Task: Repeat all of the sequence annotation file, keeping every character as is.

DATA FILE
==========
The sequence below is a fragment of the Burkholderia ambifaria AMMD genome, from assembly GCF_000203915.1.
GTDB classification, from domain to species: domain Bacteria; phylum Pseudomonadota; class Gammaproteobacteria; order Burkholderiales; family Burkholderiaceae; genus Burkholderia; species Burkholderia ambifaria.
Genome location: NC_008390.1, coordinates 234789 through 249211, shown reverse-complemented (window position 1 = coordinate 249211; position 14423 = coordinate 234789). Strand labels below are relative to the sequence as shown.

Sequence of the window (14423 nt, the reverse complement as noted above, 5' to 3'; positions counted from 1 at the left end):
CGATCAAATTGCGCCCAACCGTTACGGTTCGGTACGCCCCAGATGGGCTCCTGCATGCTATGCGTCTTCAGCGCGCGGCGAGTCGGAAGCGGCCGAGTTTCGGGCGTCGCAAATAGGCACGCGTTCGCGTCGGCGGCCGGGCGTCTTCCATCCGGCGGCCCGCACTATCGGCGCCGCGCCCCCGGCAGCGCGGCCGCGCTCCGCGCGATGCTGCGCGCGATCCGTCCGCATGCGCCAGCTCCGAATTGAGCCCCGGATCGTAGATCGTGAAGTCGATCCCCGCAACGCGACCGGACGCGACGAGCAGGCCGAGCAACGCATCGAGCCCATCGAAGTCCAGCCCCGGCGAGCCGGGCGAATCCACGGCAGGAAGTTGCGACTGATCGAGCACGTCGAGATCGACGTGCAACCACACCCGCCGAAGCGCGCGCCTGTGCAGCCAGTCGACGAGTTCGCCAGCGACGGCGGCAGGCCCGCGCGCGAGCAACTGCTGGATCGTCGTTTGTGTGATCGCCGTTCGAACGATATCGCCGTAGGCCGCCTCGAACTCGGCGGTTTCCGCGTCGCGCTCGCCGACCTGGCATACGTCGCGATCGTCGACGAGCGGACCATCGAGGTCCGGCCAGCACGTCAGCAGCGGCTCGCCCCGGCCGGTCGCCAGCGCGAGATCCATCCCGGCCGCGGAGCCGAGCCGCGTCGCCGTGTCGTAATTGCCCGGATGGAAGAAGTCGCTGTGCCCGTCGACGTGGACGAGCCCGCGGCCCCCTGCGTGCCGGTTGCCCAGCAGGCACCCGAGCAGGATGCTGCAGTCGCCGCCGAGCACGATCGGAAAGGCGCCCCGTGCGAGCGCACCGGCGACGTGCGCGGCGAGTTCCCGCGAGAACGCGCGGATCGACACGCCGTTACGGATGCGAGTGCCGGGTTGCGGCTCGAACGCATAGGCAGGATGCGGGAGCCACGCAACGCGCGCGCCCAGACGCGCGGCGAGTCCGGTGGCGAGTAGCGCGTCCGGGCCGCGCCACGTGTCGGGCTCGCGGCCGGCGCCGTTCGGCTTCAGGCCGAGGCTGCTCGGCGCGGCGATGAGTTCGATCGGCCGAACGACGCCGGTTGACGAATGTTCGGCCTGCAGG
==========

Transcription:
The sequence below is a fragment of the Burkholderia ambifaria AMMD genome, from assembly GCF_000203915.1.
GTDB classification, from domain to species: domain Bacteria; phylum Pseudomonadota; class Gammaproteobacteria; order Burkholderiales; family Burkholderiaceae; genus Burkholderia; species Burkholderia ambifaria.
Genome location: NC_008390.1, coordinates 234789 through 249211, shown reverse-complemented (window position 1 = coordinate 249211; position 14423 = coordinate 234789). Strand labels below are relative to the sequence as shown.

Sequence of the window (14423 nt, the reverse complement as noted above, 5' to 3'; positions counted from 1 at the left end):
CGATCAAATTGCGCCCAACCGTTACGGTTCGGTACGCCCCAGATGGGCTCCTGCATGCTATGCGTCTTCAGCGCGCGGCGAGTCGGAAGCGGCCGAGTTTCGGGCGTCGCAAATAGGCACGCGTTCGCGTCGGCGGCCGGGCGTCTTCCATCCGGCGGCCCGCACTATCGGCGCCGCGCCCCCGGCAGCGCGGCCGCGCTCCGCGCGATGCTGCGCGCGATCCGTCCGCATGCGCCAGCTCCGAATTGAGCCCCGGATCGTAGATCGTGAAGTCGATCCCCGCAACGCGACCGGACGCGACGAGCAGGCCGAGCAACGCATCGAGCCCATCGAAGTCCAGCCCCGGCGAGCCGGGCGAATCCACGGCAGGAAGTTGCGACTGATCGAGCACGTCGAGATCGACGTGCAACCACACCCGCCGAAGCGCGCGCCTGTGCAGCCAGTCGACGAGTTCGCCAGCGACGGCGGCAGGCCCGCGCGCGAGCAACTGCTGGATCGTCGTTTGTGTGATCGCCGTTCGAACGATATCGCCGTAGGCCGCCTCGAACTCGGCGGTTTCCGCGTCGCGCTCGCCGACCTGGCATACGTCGCGATCGTCGACGAGCGGACCATCGAGGTCCGGCCAGCACGTCAGCAGCGGCTCGCCCCGGCCGGTCGCCAGCGCGAGATCCATCCCGGCCGCGGAGCCGAGCCGCGTCGCCGTGTCGTAATTGCCCGGATGGAAGAAGTCGCTGTGCCCGTCGACGTGGACGAGCCCGCGGCCCCCTGCGTGCCGGTTGCCCAGCAGGCACCCGAGCAGGATGCTGCAGTCGCCGCCGAGCACGATCGGAAAGGCGCCCCGTGCGAGCGCACCGGCGACGTGCGCGGCGAGTTCCCGCGAGAACGCGCGGATCGACACGCCGTTACGGATGCGAGTGCCGGGTTGCGGCTCGAACGCATAGGCAGGATGCGGGAGCCACGCAACGCGCGCGCCCAGACGCGCGGCGAGTCCGGTGGCGAGTAGCGCGTCCGGGCCGCGCCACGTGTCGGGCTCGCGGCCGGCGCCGTTCGGCTTCAGGCCGAGGCTGCTCGGCGCGGCGATGAGTTCGATCGGCCGAACGACGCCGGTTGACGAATGTTCGGCCTGCAGG